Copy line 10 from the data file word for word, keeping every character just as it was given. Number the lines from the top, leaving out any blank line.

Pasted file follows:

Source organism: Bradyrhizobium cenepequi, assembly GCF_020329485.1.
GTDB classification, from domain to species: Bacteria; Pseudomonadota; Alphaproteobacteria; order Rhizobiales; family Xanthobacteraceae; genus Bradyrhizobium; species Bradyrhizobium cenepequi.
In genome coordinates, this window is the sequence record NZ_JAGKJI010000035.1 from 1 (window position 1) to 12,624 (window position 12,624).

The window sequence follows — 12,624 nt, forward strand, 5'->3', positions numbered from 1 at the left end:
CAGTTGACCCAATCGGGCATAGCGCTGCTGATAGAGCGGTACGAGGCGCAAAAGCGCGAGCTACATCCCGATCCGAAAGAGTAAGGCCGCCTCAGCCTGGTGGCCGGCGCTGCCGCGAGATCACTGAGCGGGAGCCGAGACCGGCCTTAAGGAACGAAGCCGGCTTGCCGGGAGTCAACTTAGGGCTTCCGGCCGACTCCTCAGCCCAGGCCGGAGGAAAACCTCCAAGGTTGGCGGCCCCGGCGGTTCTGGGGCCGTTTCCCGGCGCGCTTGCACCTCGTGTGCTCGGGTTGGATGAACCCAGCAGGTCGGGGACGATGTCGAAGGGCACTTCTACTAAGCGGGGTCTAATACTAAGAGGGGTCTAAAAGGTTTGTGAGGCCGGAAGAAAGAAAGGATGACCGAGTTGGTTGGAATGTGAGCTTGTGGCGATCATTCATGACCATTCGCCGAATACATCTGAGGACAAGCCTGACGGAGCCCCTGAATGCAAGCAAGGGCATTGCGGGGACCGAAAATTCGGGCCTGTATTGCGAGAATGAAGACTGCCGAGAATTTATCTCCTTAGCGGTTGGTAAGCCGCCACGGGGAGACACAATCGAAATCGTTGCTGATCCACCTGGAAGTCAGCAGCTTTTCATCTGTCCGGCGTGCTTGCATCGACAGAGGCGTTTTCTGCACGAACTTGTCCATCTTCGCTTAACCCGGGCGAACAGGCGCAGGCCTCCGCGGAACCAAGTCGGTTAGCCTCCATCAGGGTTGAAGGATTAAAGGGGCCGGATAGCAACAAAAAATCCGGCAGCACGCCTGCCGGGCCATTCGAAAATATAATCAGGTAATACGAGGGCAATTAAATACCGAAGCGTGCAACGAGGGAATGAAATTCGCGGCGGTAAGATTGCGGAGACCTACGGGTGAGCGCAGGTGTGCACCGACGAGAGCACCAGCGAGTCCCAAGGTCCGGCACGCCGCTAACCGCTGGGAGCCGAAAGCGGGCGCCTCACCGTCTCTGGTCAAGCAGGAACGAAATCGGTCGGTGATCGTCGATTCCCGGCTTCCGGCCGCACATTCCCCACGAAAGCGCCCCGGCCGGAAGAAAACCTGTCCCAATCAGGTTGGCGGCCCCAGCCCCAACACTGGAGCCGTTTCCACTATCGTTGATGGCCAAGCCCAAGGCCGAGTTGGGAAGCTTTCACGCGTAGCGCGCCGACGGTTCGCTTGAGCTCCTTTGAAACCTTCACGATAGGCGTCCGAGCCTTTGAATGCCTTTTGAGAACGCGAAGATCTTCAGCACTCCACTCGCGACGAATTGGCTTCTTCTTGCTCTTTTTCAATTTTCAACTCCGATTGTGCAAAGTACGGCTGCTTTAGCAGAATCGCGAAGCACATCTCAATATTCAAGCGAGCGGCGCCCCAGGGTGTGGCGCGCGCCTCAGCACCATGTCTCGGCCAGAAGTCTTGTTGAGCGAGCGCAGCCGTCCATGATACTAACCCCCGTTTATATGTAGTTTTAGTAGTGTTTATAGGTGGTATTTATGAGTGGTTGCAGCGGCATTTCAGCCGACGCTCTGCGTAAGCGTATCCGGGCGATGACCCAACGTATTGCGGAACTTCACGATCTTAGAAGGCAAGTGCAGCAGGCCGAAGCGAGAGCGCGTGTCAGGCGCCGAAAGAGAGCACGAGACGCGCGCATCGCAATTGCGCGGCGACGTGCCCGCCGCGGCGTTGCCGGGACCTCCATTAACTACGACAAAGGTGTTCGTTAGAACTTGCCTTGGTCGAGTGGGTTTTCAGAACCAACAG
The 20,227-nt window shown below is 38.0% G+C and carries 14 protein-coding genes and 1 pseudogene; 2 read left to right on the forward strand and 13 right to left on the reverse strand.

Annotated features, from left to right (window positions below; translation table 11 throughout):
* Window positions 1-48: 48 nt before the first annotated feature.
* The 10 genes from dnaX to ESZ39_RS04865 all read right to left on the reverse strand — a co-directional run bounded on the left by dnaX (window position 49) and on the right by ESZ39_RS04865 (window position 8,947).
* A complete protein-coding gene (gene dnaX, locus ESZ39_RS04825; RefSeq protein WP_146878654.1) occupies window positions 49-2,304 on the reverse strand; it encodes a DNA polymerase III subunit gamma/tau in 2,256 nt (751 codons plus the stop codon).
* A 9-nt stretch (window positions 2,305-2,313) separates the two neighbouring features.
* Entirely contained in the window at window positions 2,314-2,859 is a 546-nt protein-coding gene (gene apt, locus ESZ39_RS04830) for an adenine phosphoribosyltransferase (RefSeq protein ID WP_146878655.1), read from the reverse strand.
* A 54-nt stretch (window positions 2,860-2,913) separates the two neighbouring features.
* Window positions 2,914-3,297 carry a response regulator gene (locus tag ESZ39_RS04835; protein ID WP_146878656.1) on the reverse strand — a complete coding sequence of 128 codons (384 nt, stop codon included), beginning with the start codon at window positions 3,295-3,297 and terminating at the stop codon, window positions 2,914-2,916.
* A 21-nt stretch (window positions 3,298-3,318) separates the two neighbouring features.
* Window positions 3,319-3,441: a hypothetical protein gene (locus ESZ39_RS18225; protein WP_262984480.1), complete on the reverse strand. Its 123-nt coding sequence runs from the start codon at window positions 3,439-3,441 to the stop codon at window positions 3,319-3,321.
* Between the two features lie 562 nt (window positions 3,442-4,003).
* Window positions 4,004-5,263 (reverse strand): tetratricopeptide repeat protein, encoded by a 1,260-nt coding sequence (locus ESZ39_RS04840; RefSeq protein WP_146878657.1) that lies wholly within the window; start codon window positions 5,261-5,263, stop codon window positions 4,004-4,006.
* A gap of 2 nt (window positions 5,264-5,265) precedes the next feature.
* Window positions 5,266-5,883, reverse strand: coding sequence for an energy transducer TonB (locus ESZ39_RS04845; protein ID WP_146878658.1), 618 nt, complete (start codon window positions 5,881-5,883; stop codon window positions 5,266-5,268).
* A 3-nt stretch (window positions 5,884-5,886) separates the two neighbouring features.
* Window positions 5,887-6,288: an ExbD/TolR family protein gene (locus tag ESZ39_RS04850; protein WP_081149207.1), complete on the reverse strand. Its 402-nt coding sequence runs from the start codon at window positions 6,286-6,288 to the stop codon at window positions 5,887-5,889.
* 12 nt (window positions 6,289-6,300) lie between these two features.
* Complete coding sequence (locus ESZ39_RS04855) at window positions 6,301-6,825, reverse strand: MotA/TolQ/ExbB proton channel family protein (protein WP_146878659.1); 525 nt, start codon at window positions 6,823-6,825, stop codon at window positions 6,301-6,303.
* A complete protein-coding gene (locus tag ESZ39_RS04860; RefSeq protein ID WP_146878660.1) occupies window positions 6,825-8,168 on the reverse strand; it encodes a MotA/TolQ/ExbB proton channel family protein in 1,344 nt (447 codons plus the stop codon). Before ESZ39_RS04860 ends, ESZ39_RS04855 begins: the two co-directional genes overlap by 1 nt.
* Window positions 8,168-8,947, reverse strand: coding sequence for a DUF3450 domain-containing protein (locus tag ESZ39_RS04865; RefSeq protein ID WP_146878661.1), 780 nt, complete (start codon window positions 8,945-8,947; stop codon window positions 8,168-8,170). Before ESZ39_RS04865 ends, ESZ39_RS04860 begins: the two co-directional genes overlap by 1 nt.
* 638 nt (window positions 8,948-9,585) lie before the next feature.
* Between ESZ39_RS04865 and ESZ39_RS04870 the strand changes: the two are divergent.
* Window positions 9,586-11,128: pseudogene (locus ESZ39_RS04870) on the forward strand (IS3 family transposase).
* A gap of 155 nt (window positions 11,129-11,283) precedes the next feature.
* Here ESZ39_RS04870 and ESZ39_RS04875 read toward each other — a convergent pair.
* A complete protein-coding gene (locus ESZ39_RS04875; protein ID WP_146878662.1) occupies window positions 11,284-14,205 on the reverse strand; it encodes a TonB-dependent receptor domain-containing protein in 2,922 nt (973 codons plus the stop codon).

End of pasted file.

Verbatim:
* A complete protein-coding gene (gene dnaX, locus ESZ39_RS04825; RefSeq protein WP_146878654.1) occupies window positions 49-2,304 on the reverse strand; it encodes a DNA polymerase III subunit gamma/tau in 2,256 nt (751 codons plus the stop codon).